1) The United States is having high level conversations with a government which has never been chosen by its citizens. And therefore we hope they will put on the table some support for the constitutional petition put up by thousands of Cubans in favour of a referendum for free and multi-party elections. Continue reading

Cubalex states that its work is in ‘danger’ / 14ymedio

The lawyers of Cubalex Laritza Diversent and Barbara Estrabao day the report on the Commission.(14ymedio)

The Cubalex lawyers Barbara Estrabao (L.) and Laritza Diversent (R.) on the day the report to the Human Rights Commission.(14ymedio)

14ymedio bigger

14ymedio, 22 March 2015 – Last Friday the Cubalex Center for Legal Information circulated a statement in which they report that their work is in “danger.” The independent entity said that after their presentation of “a report about Cuban prisons, the campaigns of defamation and harassment increased” toward their members.

In the text there is reference to a robbery that occurred in Cubalex’s offices on March 12, when “unidentified people broke in and (…) stole a laptop, a tablet, an iPod, a modem, an external hard disk, several flash memories and computer parts.”

The statement goes on to say that “the fact that no other objects of value were stolen, only those that could contain information about the work of the organization, leads one to assume (…) that the aggressors came on the part of the state authorities.”

In recent months Cubalex has reported being a “target of a smear campaign that includes libelous notes accusing the organization of corruption.” The texts are published on the Internet, most of the time anonymously or without specifying the source of the complaint.

Laritza Diversent, attorney and member of Cubalex, reports that since 2013 there has been “increased surveillance, harassment and threats against members of the team.” The lawyer explained that the pressure on the group increased after the presentation of the report on the detainees in Cuba, before the Inter-American Commission on Human Rights.

The harassment includes “threats to prosecute the family members of the Cubalex team and to confiscate the building where the office is located.”

Given this context, in its statement Cubalex demands that the Cuban government “guarantee and protect the work of organizations and leaders engaged civil society of in defense of human rights.” In addition, it asks “the international community to rule in favor of the guarantees of our work.”

The Cubalex Center for Legal Information is headquartered in Havana and is considered a non-profit organization not recognized by the Cuban state. It has offered free legal advice since 2010, concerning the legalization of housing, immigration procedures, inheritance, labor, criminal review processes, constitutional procedures and the defense of civil and political rights of Cuban or foreign citizens who ask them.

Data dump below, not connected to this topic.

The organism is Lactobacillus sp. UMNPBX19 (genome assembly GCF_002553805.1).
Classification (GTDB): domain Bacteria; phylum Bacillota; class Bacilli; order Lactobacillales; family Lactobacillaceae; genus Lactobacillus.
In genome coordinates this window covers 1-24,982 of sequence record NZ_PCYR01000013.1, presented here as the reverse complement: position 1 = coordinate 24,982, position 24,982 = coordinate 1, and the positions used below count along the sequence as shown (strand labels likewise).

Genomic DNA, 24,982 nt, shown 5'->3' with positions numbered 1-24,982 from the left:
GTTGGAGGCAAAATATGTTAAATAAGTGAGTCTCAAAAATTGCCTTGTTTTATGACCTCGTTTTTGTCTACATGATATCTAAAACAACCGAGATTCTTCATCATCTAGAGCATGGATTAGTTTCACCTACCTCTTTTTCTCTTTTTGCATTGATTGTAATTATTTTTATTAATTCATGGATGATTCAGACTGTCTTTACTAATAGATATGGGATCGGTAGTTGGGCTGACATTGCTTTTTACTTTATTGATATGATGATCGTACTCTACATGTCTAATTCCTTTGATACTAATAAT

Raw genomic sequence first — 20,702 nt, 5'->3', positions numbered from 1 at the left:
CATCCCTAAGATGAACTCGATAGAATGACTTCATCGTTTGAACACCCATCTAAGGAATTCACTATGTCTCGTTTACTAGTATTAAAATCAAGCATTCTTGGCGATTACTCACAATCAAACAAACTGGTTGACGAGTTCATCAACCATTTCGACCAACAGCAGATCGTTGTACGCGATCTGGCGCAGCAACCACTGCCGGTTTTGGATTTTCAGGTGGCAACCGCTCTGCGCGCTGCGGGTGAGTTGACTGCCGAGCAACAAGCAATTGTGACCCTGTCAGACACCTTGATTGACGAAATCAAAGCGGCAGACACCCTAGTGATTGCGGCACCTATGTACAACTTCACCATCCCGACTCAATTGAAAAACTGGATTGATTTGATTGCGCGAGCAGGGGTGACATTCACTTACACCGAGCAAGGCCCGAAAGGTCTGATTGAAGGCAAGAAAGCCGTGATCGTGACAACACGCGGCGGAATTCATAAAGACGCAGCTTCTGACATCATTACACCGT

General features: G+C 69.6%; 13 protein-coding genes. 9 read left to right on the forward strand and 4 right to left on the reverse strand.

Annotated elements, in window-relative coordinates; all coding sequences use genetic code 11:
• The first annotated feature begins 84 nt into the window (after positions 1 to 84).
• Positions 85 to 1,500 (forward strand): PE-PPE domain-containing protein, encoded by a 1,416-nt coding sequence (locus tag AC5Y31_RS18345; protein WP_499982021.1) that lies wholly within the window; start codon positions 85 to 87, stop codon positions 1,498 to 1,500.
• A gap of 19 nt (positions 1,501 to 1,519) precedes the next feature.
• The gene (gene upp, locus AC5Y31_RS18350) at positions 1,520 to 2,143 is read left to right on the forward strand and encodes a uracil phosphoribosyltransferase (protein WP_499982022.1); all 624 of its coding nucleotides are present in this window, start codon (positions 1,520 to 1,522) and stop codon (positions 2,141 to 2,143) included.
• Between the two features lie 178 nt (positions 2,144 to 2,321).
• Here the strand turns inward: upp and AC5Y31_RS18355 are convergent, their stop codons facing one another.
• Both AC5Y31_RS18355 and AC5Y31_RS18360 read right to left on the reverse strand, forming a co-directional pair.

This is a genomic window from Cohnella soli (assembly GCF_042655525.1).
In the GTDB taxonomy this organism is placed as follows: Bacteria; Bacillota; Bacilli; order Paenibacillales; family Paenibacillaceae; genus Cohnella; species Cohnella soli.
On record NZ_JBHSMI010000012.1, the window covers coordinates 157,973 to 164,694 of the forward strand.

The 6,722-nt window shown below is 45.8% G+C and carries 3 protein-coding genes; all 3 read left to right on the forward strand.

Berta Soler believes that conflicts in the group are due to ‘infiltrators’

Berta Soler in a file photo

Berta Soler in a file photo

(EFE) 21 March 2015 — The leader of the Cuban dissident movement Ladies in White,BertaSoler, is “convinced” that“Cuban State Security is hiding” behind the conflicts within the group and which led to the separation of some of its members.

Soler pointed to a History student, Alejandro Yañez, as the person who leaked a video that shows an angry internal conflict and stated that the one responsible for the leak is “someone sent by [Cuban] State Security” since 2007, to gather information and “promote misunderstandings in the group,” as affirmed by the newspaper El Nuevo Herald.

The incident earned the dissident criticisms, especially within the Cuban exile community in the United States, after which Soler decided to submit her leadership to a referendum held this month in Havana in which she was ratified as the movement’s leader.

“I think it doesn’t end because the Government has stuck its hands and body into this,” said Soler, who nevertheless affirmed that the experience taught her to rectify.

In the video in question, several members of the group, Soler among them, demonstrate with shouts against Alejandrina Garcia de la Riva, an activist who was “suspended” and who appeared at the group’s site as a “provocation.”

The leader of the movement also said that on her return to Havana she would personally deliver the keys to the group’s site to Laura María Labrada Pollán, daughter of Ladies in White founder, the deceased Laura Pollán, whose home has been the movement’s headquarters since its founding.

Last Thursday, Laura Labrada announced in Havana that she would create a foundation in honor of her mother and would not authorize Soler to use the name Laura Pollán, after criticizing the “unfortunate events that have raised questions” about the prestige of the organization.

Soler said she “respects” Labrada’s decision, and although the movement could continue to use its current name, Laura Pollán Ladies in White Movement, she would not “get into this family problem.”

Soler said that “respect” the decision of Labrada, and although the movement could continue using its current name, Laura Pollán Ladies in White Laura Movement, she will not “get involved in this family problem.”

“We are against the Cuban government, not against anyone of the people. Laura will always be present in us,” said Soler.

In the interview, the dissident preferred not to give details about the use of the 50,000 euros that the movement received from the European Parliament when, in 2013, it received the Sakharov Prize for Freedom of Thought, among other reasons because she doesn’t want to “reveal information to the Cuban government nor to State Security.”